For their leadership and commitment to community, three Rollins alumni have been recognized by the Orlando Business Journal in its annual 40 Under 40 Awards.
From left: Courtney Reynolds ’03, Eddie Fernandez ’03 ’04MBA, and Dr. Anjali Vyas ’04
Orlando Business Journal has released its annual list of 40 Under 40 Award winners, and three Tars have made the cut. Each year, the publication recognizes standout individuals whose successes are defined by their business acumen, philanthropic efforts, and community leadership. Rollins’ 2020 honorees include a cutting-edge physician leading her team through the pandemic, a fierce warrior in the world of public transit, and an accomplished attorney committed to public safety and skilled in complex cross-border issues.
Award winners were nominated by their peers. To be eligible, nominees must be under 40, occupy a leadership position, engage in some form of giving back, and work in Orange, Seminole, Osceola, Lake, Volusia, or Brevard counties. Here’s a look at how the Rollins grads recognized this year are living out the mission of the College as global citizens and responsible leaders who are making an indelible impact through their work and service.
Dr. Anjali Vyas ’04, an internal medicine doctor who serves as president of Orlando Health Physician Associates, faced the biggest challenge of her career this past March when the COVID-19 pandemic changed the world. Vyas and her team—which includes 172 physicians and 40 advanced practitioners—put together a virtual and on-site primary care visit system in 14 days.
As the pandemic has continued to present unprecedented hardships, Vyas worked to provide tools and information to the greater community about how to safely resume activities and reached out to local schools to see how Orlando Health could assist with their educational, day-care, and sports-related activities.
“I have reached my ultimate career goal, which is to work for an organization with high integrity and as a leader in serving the primary care needs of our community,” says Vyas, who majored in biology at Rollins and credits her professors for going above and beyond to support her growth and learning.
Prior to Orlando Health, Vyas served as the chief medical officer at Family Physicians Group, associate medical director at VITAS Healthcare, and CEO of FPG Healthcare, Central Florida’s first accountable care organization, where she helped cut nearly $4 million in health-care costs.
A native Spanish speaker whose heritage hails from Cuba and Spain, Eddie Fernandez ’03 ’04MBA has already had a prolific career in both corporate law and public office, having worked for many years at the statewide firm of Shutts & Bowen and serving as Orange County Clerk of Courts before recently launching his boutique commercial transactional law firm. Fernandez represents both public and private companies and entrepreneurs in all facets of business, artfully skilled in how to structure deals, arrange financing, negotiate agreements, and manage risk. The legal eagle graduated in the top 1 percent of his class at Rollins, where he majored in economics and went on to earn his MBA from the Crummer Graduate School of Business.
“Rollins was the best educational experience of my life,” says Fernandez, who earned his law degree from the University of Florida. “I received a broad educational foundation on which I was able to build when doing my master’s and doctoral degrees and into my career. Rollins’ small classes, teaching-focused professors, robust scholarship programs, and overall great education and culture were all life-altering for me.”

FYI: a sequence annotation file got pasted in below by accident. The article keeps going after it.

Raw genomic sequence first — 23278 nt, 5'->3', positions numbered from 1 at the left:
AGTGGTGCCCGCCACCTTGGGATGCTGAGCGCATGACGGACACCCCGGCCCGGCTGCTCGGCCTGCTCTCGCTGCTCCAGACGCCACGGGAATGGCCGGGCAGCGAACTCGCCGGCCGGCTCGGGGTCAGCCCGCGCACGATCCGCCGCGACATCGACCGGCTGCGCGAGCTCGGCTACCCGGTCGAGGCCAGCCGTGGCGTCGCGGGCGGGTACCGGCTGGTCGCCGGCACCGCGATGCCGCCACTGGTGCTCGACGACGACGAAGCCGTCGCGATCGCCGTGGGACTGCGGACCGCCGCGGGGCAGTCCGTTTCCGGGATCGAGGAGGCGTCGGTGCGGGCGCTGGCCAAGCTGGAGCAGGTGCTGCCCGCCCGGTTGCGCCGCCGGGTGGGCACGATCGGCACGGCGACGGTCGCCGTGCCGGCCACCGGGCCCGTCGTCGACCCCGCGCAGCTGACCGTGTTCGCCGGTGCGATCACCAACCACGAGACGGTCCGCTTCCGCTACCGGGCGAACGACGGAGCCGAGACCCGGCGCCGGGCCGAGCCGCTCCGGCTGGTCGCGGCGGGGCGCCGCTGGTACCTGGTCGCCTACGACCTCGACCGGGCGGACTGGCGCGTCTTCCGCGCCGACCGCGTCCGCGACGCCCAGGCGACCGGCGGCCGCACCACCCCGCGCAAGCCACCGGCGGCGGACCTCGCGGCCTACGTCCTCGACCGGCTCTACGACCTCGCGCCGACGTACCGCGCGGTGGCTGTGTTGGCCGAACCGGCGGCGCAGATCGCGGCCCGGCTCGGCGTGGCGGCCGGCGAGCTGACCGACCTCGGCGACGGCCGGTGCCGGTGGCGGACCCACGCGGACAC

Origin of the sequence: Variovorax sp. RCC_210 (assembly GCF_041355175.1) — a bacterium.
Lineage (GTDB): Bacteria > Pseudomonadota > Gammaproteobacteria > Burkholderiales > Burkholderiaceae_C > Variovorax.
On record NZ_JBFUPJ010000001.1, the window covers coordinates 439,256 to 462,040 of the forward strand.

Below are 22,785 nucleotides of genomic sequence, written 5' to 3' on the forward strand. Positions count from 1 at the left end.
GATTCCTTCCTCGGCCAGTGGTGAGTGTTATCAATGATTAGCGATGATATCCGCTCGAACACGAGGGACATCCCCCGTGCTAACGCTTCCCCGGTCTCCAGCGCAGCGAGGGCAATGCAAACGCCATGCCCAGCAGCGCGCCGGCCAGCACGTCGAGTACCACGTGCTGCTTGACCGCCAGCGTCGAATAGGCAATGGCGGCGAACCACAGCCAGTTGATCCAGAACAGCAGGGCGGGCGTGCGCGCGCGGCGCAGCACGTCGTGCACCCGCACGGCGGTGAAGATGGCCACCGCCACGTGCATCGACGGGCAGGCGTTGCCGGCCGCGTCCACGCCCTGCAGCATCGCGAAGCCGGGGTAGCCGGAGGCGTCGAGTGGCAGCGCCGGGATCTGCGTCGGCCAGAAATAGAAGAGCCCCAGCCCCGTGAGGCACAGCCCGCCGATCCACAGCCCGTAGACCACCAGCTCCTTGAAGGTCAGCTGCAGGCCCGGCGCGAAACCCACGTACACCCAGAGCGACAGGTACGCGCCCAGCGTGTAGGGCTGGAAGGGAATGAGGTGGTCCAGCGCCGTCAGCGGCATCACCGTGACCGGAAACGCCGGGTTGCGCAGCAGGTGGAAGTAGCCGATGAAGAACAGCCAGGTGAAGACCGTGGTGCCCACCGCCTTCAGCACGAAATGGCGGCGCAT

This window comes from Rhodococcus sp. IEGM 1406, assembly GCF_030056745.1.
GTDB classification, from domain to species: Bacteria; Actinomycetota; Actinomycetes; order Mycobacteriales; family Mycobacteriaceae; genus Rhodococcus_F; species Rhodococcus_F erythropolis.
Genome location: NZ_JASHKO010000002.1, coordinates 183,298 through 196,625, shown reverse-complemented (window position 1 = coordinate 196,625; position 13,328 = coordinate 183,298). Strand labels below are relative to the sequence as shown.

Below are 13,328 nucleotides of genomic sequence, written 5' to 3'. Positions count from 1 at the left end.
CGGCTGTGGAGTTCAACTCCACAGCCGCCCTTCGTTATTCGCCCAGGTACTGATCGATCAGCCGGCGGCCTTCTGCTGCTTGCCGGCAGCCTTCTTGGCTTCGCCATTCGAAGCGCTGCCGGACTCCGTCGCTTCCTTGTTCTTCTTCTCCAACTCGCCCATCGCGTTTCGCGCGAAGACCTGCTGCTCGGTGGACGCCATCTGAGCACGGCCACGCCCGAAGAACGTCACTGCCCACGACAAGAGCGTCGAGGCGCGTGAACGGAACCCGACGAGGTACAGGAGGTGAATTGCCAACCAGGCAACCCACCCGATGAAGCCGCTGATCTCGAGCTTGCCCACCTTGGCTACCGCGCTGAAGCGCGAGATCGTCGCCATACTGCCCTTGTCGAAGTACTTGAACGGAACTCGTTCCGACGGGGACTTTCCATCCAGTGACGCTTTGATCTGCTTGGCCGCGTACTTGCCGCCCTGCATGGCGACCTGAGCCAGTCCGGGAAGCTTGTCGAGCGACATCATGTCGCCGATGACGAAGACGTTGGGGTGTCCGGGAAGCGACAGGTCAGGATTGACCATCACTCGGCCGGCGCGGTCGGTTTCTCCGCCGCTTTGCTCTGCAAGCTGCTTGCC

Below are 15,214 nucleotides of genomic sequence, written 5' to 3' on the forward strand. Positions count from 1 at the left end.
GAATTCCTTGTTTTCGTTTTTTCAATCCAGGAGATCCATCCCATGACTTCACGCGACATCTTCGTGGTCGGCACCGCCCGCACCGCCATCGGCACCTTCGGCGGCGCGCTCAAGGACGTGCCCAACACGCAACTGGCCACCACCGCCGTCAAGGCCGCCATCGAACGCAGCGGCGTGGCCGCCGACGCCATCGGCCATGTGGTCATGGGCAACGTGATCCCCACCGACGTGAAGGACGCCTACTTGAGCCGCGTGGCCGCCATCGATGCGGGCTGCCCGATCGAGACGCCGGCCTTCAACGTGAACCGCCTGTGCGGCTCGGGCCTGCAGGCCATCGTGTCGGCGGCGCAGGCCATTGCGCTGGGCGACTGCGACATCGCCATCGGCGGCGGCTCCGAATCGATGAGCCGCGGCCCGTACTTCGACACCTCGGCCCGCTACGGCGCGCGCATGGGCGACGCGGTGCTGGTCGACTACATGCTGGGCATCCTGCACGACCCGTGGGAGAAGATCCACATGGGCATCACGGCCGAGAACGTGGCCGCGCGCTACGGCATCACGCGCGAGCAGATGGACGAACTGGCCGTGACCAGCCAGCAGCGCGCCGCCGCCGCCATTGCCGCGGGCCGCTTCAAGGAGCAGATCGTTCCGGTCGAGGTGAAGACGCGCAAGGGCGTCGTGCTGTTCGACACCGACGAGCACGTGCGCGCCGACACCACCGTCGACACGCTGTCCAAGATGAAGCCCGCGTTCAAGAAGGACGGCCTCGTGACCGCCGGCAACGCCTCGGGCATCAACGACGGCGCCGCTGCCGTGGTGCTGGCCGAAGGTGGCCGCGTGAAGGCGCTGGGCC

In addition to his work as vice chairman of the Orange County Planning & Zoning Commission and as a member of The Florida Bar, Fernandez frequently serves as an on-air political analyst for local media outlets, is active in the Hispanic Chamber of Commerce of Central Florida, and serves on the boards of the Florida Opportunity Fund and the Citrus Civitan Club of Orlando.
Courtney Reynolds ’03’s passion for public transit and mobility is directly tied to her commitment to social justice. Throughout her career, she has worked to enhance communities and balance development and infrastructure needs with environmental stewardship, bringing to the forefront the intricate ways transportation is linked to economic status and access to opportunity. She played a key role in developing the Florida Department of Transportation’s Regional Commuter Assistance Program, helping launch both the reThink Your Commute and Commute Connector initiatives, which have revolutionized the way commuters navigate the nine counties in Central Florida.
“The foundation I received at Rollins has greatly contributed to my professional success,” says Reynolds, who majored in theatre and credits her liberal arts education for preparing her anything. “People may be surprised to learn how similar running a business is to running a theatre production—comfort with public speaking and the ability to tell a story are key differentiators in the public and private sectors. These skills, which I built at Rollins, have really made all the difference for me professionally and personally.”
A changemaker both in and out of the office, Reynolds has volunteered with the Women Playwrights Initiative and served on Lighthouse Central Florida’s Young Executives Committee. She currently serves as president of the board of directors of the Florida Bicycle Association, a nonprofit aimed at encouraging more people to bicycle through education and advocacy.
Photo by Scott Cook
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